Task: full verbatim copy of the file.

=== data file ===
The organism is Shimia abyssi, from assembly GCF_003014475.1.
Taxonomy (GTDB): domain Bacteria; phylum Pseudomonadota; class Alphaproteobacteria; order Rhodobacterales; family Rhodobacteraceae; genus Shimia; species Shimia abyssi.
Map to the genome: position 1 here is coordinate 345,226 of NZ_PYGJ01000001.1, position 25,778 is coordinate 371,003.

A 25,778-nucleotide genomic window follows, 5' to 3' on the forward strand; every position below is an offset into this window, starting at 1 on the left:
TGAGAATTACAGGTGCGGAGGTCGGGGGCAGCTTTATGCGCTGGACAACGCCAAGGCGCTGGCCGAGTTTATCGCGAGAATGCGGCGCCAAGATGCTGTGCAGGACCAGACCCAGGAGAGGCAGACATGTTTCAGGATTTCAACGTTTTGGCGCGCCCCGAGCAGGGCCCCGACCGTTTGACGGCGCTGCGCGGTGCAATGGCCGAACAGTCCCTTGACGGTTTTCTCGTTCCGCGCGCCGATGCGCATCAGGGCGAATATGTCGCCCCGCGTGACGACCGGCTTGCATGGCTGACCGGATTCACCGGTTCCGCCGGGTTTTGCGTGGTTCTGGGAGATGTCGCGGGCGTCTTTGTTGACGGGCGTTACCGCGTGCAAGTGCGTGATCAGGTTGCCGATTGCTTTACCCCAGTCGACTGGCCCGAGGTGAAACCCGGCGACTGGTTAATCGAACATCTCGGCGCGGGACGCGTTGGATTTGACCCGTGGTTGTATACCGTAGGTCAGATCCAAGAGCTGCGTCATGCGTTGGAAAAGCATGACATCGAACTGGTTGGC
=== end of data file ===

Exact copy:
The organism is Shimia abyssi, from assembly GCF_003014475.1.
Taxonomy (GTDB): domain Bacteria; phylum Pseudomonadota; class Alphaproteobacteria; order Rhodobacterales; family Rhodobacteraceae; genus Shimia; species Shimia abyssi.
Map to the genome: position 1 here is coordinate 345,226 of NZ_PYGJ01000001.1, position 25,778 is coordinate 371,003.

A 25,778-nucleotide genomic window follows, 5' to 3' on the forward strand; every position below is an offset into this window, starting at 1 on the left:
TGAGAATTACAGGTGCGGAGGTCGGGGGCAGCTTTATGCGCTGGACAACGCCAAGGCGCTGGCCGAGTTTATCGCGAGAATGCGGCGCCAAGATGCTGTGCAGGACCAGACCCAGGAGAGGCAGACATGTTTCAGGATTTCAACGTTTTGGCGCGCCCCGAGCAGGGCCCCGACCGTTTGACGGCGCTGCGCGGTGCAATGGCCGAACAGTCCCTTGACGGTTTTCTCGTTCCGCGCGCCGATGCGCATCAGGGCGAATATGTCGCCCCGCGTGACGACCGGCTTGCATGGCTGACCGGATTCACCGGTTCCGCCGGGTTTTGCGTGGTTCTGGGAGATGTCGCGGGCGTCTTTGTTGACGGGCGTTACCGCGTGCAAGTGCGTGATCAGGTTGCCGATTGCTTTACCCCAGTCGACTGGCCCGAGGTGAAACCCGGCGACTGGTTAATCGAACATCTCGGCGCGGGACGCGTTGGATTTGACCCGTGGTTGTATACCGTAGGTCAGATCCAAGAGCTGCGTCATGCGTTGGAAAAGCATGACATCGAACTGGTTGGC